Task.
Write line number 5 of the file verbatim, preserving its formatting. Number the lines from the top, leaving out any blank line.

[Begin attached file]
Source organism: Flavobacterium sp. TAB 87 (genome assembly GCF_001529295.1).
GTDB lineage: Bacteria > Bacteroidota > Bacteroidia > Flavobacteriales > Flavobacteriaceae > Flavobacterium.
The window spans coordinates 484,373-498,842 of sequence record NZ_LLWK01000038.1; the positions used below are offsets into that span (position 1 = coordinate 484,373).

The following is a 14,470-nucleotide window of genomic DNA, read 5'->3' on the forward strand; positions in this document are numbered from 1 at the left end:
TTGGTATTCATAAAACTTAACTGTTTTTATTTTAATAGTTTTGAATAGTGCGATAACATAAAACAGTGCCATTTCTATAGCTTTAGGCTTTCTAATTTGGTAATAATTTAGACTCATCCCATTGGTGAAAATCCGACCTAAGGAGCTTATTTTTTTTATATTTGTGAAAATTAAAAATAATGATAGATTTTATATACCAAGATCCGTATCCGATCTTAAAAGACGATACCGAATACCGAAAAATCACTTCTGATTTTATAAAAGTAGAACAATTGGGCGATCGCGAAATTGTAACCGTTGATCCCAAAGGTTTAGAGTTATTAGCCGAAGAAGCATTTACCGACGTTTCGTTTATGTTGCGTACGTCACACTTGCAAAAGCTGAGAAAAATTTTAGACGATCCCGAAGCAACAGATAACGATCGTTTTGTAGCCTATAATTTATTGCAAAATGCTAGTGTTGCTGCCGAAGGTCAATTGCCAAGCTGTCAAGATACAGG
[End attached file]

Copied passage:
TTGGTATTCATAAAACTTAACTGTTTTTATTTTAATAGTTTTGAATAGTGCGATAACATAAAACAGTGCCATTTCTATAGCTTTAGGCTTTCTAATTTGGTAATAATTTAGACTCATCCCATTGGTGAAAATCCGACCTAAGGAGCTTATTTTTTTTATATTTGTGAAAATTAAAAATAATGATAGATTTTATATACCAAGATCCGTATCCGATCTTAAAAGACGATACCGAATACCGAAAAATCACTTCTGATTTTATAAAAGTAGAACAATTGGGCGATCGCGAAATTGTAACCGTTGATCCCAAAGGTTTAGAGTTATTAGCCGAAGAAGCATTTACCGACGTTTCGTTTATGTTGCGTACGTCACACTTGCAAAAGCTGAGAAAAATTTTAGACGATCCCGAAGCAACAGATAACGATCGTTTTGTAGCCTATAATTTATTGCAAAATGCTAGTGTTGCTGCCGAAGGTCAATTGCCAAGCTGTCAAGATACAGG